Scottish island school seeks Arabic teacher for Syrian and local children
Refugees and internally displaced people, Teachers and learning
Bute's secondary school is looking for someone who can help young refugees - but also teach a new language to Scottish students.
A Scottish island community that welcomed some of the first Syrian refugees to Britain is seeking an Arabic school teacher to preserve cultural ties with their wartorn homeland and teach local Scottish children a new language.
Refugee children on the Isle of Bute are growing up fluent in English but their parents fear they are not learning enough religious, cultural and language skills relevant to Syria, where they might one day return.
Argyll and Bute Council was one of the first Scottish local authorities to respond to the humanitarian crisis in Syria by taking in refugees in 2015.
There were 70 Syrian refugees living on Bute at the last count in October 2017, predominantly children including four babies who were born after their parents arrived in the UK.
A council spokesman said: “We can confirm that we’re recruiting for a teacher of Arabic at Rothesay Academy.
“Our families brought with them the opportunity for people to hear and learn one of the world’s most widely-used languages and we’re keen to turn this into an opportunity for our pupils.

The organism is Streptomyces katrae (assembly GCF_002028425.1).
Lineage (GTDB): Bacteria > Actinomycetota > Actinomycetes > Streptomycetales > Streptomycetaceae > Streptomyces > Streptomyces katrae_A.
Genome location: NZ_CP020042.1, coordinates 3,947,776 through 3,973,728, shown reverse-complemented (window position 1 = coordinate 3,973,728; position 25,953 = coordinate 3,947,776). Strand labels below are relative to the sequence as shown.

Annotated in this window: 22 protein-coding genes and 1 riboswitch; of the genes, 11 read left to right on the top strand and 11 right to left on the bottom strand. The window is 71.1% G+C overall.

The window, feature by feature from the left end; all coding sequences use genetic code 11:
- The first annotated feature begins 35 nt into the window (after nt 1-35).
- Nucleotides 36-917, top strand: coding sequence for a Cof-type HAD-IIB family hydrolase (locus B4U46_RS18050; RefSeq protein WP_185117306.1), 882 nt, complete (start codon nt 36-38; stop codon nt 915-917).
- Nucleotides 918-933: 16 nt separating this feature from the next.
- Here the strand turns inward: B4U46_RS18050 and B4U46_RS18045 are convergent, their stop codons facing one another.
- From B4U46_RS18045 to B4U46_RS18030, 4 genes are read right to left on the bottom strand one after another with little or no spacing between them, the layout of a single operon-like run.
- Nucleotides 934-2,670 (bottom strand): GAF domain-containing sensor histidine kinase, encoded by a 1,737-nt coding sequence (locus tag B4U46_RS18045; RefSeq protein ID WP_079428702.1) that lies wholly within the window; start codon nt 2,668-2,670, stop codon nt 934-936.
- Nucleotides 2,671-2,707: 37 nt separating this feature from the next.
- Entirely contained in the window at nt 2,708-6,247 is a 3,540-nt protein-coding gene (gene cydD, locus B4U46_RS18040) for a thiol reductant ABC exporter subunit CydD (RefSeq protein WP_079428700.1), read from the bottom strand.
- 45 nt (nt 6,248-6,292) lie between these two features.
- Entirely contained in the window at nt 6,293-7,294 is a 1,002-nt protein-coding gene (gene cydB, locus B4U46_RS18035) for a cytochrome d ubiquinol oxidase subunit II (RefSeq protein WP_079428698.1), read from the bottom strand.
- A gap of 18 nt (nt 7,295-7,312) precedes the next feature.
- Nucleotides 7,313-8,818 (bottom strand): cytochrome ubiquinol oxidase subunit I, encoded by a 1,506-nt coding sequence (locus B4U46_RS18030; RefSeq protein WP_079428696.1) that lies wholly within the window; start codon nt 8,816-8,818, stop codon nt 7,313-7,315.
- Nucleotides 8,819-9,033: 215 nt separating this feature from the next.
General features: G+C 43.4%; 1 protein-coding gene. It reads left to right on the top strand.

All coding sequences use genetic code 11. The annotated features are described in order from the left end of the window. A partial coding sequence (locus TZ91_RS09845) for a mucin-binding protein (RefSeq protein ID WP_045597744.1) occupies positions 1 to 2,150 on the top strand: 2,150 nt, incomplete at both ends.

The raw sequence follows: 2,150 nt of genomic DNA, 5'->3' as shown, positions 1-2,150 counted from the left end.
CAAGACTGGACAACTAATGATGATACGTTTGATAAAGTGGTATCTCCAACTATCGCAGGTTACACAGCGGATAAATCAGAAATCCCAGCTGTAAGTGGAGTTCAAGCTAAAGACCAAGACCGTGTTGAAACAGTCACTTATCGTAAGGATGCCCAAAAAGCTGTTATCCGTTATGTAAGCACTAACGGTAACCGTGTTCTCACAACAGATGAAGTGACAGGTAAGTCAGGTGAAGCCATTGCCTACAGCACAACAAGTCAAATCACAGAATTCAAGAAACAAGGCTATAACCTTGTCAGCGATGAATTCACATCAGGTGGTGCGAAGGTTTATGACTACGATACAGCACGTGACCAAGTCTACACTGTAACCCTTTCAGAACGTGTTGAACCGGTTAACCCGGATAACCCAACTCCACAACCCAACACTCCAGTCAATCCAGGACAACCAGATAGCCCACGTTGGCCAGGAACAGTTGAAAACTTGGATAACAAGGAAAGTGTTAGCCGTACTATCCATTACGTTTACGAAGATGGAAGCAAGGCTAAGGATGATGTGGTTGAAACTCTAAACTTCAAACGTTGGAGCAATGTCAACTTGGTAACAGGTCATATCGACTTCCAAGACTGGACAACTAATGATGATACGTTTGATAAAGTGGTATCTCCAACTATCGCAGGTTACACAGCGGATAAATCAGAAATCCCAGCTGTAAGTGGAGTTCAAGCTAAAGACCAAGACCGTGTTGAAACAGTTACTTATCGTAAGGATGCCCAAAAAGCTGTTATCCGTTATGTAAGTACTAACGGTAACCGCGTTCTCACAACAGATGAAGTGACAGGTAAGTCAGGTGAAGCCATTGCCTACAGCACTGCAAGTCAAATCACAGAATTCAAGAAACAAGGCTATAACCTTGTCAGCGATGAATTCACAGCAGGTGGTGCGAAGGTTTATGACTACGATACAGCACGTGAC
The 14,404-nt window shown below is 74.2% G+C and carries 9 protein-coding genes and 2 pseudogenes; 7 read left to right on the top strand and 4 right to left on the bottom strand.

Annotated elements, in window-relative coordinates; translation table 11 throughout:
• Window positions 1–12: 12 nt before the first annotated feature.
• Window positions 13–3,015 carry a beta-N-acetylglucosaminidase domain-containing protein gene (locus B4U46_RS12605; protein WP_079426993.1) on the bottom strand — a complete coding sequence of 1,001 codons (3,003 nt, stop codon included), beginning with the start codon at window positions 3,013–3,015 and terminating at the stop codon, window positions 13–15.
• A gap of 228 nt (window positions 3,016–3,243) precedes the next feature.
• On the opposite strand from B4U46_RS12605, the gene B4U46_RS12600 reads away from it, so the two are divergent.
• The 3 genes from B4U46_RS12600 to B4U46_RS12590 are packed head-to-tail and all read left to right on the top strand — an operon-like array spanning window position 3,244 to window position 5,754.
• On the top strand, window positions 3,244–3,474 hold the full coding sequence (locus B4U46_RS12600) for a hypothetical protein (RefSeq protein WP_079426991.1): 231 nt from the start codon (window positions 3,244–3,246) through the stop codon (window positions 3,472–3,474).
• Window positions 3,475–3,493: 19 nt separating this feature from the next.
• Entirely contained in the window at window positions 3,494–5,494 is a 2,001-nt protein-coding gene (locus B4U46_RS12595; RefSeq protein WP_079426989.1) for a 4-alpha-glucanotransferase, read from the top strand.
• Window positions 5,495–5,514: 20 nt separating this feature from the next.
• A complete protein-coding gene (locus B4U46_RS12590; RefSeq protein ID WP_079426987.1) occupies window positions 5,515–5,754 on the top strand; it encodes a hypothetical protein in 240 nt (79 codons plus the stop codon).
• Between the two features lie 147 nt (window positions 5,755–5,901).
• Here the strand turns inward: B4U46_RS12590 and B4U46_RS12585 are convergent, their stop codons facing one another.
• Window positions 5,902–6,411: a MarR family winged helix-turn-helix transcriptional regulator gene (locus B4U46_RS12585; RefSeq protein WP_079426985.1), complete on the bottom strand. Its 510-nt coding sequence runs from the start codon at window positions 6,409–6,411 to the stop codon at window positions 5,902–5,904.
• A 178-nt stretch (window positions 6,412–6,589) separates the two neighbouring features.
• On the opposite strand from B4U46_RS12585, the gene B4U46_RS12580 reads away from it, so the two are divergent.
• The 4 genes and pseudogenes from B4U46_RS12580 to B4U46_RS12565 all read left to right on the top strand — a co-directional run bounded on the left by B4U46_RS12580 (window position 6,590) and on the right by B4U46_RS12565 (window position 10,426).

“The focus is on equipping our young people with skills that will help them succeed in an increasingly globalised world.”
Arabic classes will be offered as an optional extra in local schools.
A report submitted to the council in November noted that refugees have been offered cultural and social activities which have helped them to integrate into the community on the island.
However, families said that “the opportunities to participate in cultural activities from their own religion were much less”. They have to take a ferry to Glasgow around 40 miles away to mark significant Islamic festivals.
The report said: “There are no mosques in Argyll and Bute and the families have leased a local hall on Friday afternoons to allow them to hold Friday prayers and to come together as a community.
“The families have been able to use the hall for many different purposes from celebrations to Arabic classes.”
Syrian refugees also made their mark on the Isle of Lewis last month by opening the first mosque in one of the most staunchly Presbyterian communities in Britain.